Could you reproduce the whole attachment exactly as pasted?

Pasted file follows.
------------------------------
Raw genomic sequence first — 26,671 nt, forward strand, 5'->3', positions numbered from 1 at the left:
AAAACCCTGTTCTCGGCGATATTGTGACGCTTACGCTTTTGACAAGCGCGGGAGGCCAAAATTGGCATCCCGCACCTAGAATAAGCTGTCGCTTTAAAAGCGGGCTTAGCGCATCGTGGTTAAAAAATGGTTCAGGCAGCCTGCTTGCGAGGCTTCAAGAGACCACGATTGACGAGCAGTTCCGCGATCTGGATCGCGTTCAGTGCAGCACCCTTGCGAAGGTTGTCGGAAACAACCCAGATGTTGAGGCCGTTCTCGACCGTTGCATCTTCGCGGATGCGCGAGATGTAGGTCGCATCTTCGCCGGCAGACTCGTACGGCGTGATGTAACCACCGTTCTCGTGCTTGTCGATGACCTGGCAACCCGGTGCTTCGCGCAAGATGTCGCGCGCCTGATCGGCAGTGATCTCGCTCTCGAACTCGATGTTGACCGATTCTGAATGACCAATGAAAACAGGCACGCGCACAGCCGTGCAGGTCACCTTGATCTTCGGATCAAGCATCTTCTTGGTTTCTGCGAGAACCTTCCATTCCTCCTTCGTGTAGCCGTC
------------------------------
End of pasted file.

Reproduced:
Raw genomic sequence first — 26,671 nt, forward strand, 5'->3', positions numbered from 1 at the left:
AAAACCCTGTTCTCGGCGATATTGTGACGCTTACGCTTTTGACAAGCGCGGGAGGCCAAAATTGGCATCCCGCACCTAGAATAAGCTGTCGCTTTAAAAGCGGGCTTAGCGCATCGTGGTTAAAAAATGGTTCAGGCAGCCTGCTTGCGAGGCTTCAAGAGACCACGATTGACGAGCAGTTCCGCGATCTGGATCGCGTTCAGTGCAGCACCCTTGCGAAGGTTGTCGGAAACAACCCAGATGTTGAGGCCGTTCTCGACCGTTGCATCTTCGCGGATGCGCGAGATGTAGGTCGCATCTTCGCCGGCAGACTCGTACGGCGTGATGTAACCACCGTTCTCGTGCTTGTCGATGACCTGGCAACCCGGTGCTTCGCGCAAGATGTCGCGCGCCTGATCGGCAGTGATCTCGCTCTCGAACTCGATGTTGACCGATTCTGAATGACCAATGAAAACAGGCACGCGCACAGCCGTGCAGGTCACCTTGATCTTCGGATCAAGCATCTTCTTGGTTTCTGCGAGAACCTTCCATTCCTCCTTCGTGTAGCCGTC